Does EARTH Day Actually HELP?

By longstanding tradition, the 22nd of April is Earth Day. The brainchild of US Senator Gaylord Nelson and Harvard grad student Denis Hays, it was pioneered in 1970 as a way to raise awareness about the environmental costs of litter and toxic pollution. They hoped that the event would grow into a platform for public engagement and the promotion of so-called “green” issues onto the national agenda.

Twenty million people took to the streets in mass demonstrations in 1970.

The twentieth anniversary celebration in 1990 saw the event, backed by impressive amounts of corporate and media cash, turn global. According to organizers, atypical Earth Day now involves activities by over a billion people stretched across two hundred countries.

An Earth Day celebration, according to Kathleen Rogers who is the president of, is the first environmental action a lot of people engage in.

This year, the official theme is “Planet vs. Plastics.” The goal of this theme? To raise awareness of plastic pollution and drum up support for the current effort to ratify the UN Treaty on Plastics. The broad-reaching treaty, it is hoped, will further aspirations by the UK and other nations to end plastic pollution on Earth by 2040. The Earth Day organizers, however, wish to go a step further than this audacious goal, and curtail global plastic production by 60% in the same time period.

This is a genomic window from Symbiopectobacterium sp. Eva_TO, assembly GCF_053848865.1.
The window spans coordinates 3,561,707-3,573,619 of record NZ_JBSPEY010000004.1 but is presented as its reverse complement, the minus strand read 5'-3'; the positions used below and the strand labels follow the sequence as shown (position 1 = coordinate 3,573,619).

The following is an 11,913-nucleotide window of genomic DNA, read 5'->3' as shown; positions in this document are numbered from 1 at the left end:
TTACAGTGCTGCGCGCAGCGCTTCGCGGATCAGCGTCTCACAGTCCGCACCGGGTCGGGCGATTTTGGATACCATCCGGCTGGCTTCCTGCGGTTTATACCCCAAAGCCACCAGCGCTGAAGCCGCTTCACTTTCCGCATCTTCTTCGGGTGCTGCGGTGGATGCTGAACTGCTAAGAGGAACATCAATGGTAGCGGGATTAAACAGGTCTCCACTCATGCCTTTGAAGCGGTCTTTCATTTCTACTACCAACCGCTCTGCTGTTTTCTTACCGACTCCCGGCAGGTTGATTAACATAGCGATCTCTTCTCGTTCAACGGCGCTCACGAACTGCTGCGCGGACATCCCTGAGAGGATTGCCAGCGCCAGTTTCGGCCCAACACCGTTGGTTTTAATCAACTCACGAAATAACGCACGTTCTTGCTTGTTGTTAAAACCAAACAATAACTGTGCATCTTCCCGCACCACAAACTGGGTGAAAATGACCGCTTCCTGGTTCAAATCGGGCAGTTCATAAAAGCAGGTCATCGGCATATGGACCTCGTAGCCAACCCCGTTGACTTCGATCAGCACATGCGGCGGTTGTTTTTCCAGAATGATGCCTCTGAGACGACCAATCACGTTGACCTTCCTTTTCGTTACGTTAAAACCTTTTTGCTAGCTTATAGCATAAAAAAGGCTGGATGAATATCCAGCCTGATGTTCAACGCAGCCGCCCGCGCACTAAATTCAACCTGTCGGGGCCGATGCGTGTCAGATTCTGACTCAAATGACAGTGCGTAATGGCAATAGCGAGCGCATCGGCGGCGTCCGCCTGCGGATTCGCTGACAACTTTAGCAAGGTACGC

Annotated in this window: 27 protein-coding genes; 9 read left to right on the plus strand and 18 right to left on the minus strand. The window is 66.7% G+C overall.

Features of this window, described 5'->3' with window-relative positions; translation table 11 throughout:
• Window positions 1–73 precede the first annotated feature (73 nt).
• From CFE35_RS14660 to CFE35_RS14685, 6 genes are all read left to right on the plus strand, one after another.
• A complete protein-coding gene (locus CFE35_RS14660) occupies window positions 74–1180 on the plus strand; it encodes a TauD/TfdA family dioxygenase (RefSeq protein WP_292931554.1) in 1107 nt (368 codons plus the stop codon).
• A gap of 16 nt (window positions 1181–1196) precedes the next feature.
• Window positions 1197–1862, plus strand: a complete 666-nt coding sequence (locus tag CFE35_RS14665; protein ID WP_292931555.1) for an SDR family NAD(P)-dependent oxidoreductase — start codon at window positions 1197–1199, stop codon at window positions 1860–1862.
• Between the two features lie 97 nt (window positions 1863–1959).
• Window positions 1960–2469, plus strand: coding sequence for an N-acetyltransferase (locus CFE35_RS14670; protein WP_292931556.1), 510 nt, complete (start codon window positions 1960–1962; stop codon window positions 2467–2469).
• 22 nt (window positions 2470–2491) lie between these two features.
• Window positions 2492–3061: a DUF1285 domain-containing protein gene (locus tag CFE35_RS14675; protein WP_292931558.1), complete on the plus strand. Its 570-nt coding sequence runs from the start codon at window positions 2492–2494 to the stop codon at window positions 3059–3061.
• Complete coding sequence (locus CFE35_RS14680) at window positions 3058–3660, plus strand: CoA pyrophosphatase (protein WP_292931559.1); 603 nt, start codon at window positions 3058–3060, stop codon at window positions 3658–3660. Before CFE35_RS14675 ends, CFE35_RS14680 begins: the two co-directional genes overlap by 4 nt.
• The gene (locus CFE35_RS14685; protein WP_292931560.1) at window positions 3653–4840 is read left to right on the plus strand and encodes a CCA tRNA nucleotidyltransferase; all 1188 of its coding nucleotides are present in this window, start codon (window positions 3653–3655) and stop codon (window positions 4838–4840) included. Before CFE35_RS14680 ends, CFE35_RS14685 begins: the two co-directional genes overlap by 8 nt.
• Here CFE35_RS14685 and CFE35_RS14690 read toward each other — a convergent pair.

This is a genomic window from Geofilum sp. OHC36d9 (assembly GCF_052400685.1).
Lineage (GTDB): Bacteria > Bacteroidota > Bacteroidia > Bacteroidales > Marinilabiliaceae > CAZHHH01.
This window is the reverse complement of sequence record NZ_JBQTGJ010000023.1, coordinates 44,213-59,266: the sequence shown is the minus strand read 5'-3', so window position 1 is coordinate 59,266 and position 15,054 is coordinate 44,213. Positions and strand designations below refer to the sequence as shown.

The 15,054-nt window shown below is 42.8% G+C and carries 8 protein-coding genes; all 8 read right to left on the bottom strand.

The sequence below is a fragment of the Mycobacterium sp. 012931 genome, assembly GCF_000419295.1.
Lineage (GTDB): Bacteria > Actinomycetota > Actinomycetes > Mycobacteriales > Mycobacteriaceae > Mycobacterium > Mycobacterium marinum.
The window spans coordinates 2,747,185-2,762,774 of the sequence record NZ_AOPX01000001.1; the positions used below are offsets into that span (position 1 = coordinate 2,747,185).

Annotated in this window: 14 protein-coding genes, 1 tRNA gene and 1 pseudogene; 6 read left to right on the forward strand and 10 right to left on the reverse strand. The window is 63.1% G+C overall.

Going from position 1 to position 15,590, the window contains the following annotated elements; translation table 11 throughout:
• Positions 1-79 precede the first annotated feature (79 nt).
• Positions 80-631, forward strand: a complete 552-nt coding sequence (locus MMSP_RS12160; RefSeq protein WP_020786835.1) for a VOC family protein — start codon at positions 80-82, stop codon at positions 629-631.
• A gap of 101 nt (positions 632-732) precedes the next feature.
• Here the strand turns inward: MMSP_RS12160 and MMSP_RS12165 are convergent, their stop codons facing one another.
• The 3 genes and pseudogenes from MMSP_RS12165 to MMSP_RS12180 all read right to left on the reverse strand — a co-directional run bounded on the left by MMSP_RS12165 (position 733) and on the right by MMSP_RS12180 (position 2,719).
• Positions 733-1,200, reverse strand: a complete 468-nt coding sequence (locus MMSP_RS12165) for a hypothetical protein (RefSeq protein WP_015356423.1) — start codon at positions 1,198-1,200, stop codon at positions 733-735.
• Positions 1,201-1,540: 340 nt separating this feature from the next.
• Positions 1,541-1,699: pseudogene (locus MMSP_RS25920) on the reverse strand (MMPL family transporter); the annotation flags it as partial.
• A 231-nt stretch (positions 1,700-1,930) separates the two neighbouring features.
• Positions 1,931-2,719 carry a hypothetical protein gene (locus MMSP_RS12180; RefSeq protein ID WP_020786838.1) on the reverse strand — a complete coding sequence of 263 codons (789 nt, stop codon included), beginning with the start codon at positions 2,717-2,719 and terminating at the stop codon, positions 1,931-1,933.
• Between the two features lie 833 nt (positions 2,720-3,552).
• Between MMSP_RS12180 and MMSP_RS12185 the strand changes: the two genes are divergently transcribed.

Earth Day supporters boast an impressive list of accomplishments. They credit their activism with the foundation of the US Environmental Protection Agency, the passage of America’s Clean Air Act, and significant advances in the regulatory state specifically around environmental issues.

Now their focus is international. The local environment is one thing, but managing the global environment presents massive governance problems, which can only be achieved through significant growth in International sovereignty, which, in turn, requires persistent and pronounced grass roots demand. Earth Day is a key leverage point for activists wishing to bring about a future of true global governance and comprehensive regulation.